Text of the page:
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  • An Emotional Journey

    An emotional, heart-wrenching, and thought-provoking story that is much topical right now in the current events. Maybe that is the reason why - I admit - I have kept putting this book off. I saw in the blurb that a tornado had leveled part of the town, and the hero was injured because of it, and suddenly all the hurricane, earthquake and wildfire news came that much closer and my idea of escape-reading was far-fetched. Jenny and Adam Buchanan had married young, straight out of high school, after Adam had been in a serious car accident. The book has timing issues throughout the eARC. When they have been together ten years, when married six, when married nine years, when they got married when they were 18, then when they were 19, then being now 24, or 26 or next time 28, loving each other half of their lives but together only ten... So, the fact was, they got married very young and were under 30 years old. They lives were set around the circle of family, taking care of their boys, building up the family business until the tornado hit the town, and Adam was seriously injured, again. It has been three months from Adam's injury when Jenny's cup runs over and life gets too much to handle. Adam's recovery is not happening fast enough and keeping up all the balls in the air is just too much for her and the laundry-gate happens. As I was reading this story, I realized I was reacting to Jenny not only as disliking her as a character, but resenting her on a very personal level, as well. It has only been three MONTHS from the tornado yet she expects things to be moving on, Adam to snap out of it, and start to adjust to life in a wheelchair, and other limitations that could be part of his life rest of his days. I don't remember when I have been as mad at a character as I was with Jenny. As a person with a partial disability, and not at the state of wheelchair or epilepsy, it took me three YEARS to adjust to the new life, to adjust the medication, to adjust not being able to work, to snap out of the funk, and she expects him to perform as a functioning, contributing person after three MONTHS?! Lady... It is a good thing she is a fictional character, right?! I liked Adam. Maybe it was easy for me to relate to him. His struggle to find his new place in his old life was realistic. His feelings for his family are true, his need to protect them from himself are noble, if not what they needed or wanted. I loved the connection he builds up with his sons, they brought tears to my eyes several times with the earnest, emotional scenes as they adjust to the new life. So this story came to be a bit too personal for me, and thus it was difficult to be 'partial and fair' at times with Jenny and the twists in the plot. But I do believe the story deserves the four Spoons because it is well written and the story has a great flow, it engages the thoughts and emotions of the reader, and the characters have depth and show development as the tale unfolds. The great truth about saying "I do", and 'do' being an active verb, not an emotion or a feeling, and thus promising to choose love and commitment each day, and actively work towards that goal with one's actions and behavior as well, is a great lesson and reminder to the readers. Life is not easy, it can be very challenging, and to choose to act upon the promise made, even when everything goes wrong, that is the true test of the commitment to love each other in sickness and in health... An interesting, challenging, and inspirational story about marriage and love at the most trying times in life ~ Four Spoons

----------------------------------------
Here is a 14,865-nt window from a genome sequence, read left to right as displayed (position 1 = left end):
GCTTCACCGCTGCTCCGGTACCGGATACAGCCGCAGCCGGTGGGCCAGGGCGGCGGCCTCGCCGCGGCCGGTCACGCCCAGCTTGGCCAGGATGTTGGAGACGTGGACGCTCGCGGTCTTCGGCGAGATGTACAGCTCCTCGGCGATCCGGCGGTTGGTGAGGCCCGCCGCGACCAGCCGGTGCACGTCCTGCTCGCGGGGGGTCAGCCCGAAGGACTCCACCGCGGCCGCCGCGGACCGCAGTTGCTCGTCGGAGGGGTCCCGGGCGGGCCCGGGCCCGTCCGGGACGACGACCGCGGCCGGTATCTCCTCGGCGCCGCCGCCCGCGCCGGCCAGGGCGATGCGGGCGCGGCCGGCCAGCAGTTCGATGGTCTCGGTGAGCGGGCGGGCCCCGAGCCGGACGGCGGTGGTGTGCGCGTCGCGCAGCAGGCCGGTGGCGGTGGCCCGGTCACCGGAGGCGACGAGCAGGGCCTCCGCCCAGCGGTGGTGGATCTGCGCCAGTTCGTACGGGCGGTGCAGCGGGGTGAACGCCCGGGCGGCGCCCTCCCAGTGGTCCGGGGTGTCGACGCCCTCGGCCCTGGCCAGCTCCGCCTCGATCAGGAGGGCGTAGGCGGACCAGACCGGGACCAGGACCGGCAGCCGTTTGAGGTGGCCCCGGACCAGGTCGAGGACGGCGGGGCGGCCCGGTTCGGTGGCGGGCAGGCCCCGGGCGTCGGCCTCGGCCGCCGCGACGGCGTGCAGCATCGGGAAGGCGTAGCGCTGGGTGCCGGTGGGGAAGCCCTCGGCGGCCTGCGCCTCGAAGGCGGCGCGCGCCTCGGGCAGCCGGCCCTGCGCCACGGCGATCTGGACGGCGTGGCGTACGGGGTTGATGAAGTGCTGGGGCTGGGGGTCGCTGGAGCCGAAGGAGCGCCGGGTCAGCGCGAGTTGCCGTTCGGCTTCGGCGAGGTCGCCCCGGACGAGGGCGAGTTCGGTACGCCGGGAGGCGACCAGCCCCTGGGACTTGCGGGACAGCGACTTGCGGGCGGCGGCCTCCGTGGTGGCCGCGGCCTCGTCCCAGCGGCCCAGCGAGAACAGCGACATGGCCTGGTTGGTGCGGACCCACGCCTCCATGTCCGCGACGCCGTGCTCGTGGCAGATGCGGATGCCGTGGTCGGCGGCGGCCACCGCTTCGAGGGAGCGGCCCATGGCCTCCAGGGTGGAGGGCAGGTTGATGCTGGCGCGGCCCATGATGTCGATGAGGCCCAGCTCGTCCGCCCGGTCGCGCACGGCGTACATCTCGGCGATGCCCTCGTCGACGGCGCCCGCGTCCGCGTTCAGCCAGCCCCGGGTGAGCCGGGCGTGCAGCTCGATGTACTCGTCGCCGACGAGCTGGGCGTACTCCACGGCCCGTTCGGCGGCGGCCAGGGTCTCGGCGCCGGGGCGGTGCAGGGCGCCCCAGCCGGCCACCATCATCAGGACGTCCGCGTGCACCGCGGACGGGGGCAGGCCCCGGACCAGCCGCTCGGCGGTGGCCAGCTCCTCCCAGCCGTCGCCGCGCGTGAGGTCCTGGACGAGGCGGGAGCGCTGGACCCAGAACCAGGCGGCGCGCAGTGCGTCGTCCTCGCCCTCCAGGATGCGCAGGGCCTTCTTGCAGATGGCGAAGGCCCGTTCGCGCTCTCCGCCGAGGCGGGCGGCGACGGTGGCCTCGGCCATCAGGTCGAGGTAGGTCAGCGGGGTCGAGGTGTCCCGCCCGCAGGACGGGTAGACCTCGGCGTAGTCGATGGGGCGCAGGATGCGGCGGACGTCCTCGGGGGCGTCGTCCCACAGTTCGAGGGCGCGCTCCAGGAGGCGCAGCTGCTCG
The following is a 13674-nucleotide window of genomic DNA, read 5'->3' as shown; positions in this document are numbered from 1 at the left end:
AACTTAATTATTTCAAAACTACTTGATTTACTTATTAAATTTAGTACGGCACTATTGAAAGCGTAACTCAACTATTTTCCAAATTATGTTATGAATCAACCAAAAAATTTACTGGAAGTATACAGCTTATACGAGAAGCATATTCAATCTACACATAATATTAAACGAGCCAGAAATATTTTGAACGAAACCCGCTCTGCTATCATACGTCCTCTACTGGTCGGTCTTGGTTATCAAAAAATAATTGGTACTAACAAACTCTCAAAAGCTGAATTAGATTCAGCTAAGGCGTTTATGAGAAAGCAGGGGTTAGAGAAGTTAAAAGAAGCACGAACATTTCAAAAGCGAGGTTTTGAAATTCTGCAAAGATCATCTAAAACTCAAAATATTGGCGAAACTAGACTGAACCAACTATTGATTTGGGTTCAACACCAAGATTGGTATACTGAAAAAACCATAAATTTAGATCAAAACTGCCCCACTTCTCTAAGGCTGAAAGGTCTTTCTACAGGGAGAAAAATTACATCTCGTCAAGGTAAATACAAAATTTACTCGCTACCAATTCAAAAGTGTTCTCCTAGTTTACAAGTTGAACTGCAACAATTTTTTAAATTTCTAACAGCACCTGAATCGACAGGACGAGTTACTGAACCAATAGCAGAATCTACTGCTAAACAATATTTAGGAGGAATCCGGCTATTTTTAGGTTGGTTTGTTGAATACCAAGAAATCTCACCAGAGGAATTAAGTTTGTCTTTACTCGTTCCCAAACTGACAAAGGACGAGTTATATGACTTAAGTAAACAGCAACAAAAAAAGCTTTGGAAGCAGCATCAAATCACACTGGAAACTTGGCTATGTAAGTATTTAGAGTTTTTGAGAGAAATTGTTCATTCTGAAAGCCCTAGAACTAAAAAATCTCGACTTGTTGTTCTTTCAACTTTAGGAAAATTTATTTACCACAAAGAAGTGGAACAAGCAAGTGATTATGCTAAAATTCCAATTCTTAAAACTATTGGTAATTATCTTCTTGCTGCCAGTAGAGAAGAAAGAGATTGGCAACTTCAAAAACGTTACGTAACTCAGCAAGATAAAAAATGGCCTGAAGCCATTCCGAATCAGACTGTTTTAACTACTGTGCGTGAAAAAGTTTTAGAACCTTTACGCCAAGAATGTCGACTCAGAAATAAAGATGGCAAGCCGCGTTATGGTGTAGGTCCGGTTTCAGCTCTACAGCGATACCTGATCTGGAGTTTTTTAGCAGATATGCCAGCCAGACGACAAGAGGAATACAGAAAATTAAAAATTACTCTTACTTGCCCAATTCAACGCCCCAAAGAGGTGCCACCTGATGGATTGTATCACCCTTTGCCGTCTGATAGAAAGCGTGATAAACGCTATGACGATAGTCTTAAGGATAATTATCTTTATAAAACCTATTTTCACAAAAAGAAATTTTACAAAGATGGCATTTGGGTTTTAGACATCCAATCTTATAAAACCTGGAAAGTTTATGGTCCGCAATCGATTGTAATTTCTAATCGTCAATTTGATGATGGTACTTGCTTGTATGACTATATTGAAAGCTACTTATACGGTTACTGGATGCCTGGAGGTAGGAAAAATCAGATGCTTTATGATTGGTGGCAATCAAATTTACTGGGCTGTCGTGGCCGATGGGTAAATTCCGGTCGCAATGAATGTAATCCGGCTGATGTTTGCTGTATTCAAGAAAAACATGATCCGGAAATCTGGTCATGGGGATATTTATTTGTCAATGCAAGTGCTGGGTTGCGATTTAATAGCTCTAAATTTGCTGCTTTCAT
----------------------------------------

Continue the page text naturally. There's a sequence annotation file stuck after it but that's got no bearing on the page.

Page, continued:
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  • Difficult to read at times, but oh so good!

    I knew Adam and Jenny's story was going to be tough to read, and I wasn't wrong. Seeing them be all happy and married in much of book one ( Famous in a Small Town ) and then him nearly dying in the tornado and then his bitterness and their distance from each other in book two ( Rebel in a Small Town ) was difficult enough--seeing things from their perspectives, though? Was sure to be even harder. And it was...and wasn't. It was a relief to see the reasons behind what they were doing, even when I didn't agree with them--and there were parts that I strongly disagreed with. Why couldn't they just see that they still had a life, a future together? That she wasn't pitying him, and that Jenny and the kids didn't "deserve" better? Couldn't she see that Adam really was trying? This book was hard to read, but rewarding at the same time, because Adam and Jenny do (eventually--talk about waiting until the last minute; argh!) figure it out. And watching two people who have been together forever but are just finally figuring out how to really be together at last makes for one heck of a story. I'm really looking forward to seeing them together again in future series books, as they continue to work their way through being a stronger, better family together :) Breakup is the third book in the series, and though you do have enough background here for it to work okay as a standalone, it will have a lot more impact if you've read the first two books first and have seen this one coming up in the rearview. Plus, the first two books a great stories in their own right, so you'll be doing yourself an extra-special favor by reading them all. ;) Rating: 4 stars / B+ I voluntarily reviewed an Advance Reader Copy of this book.

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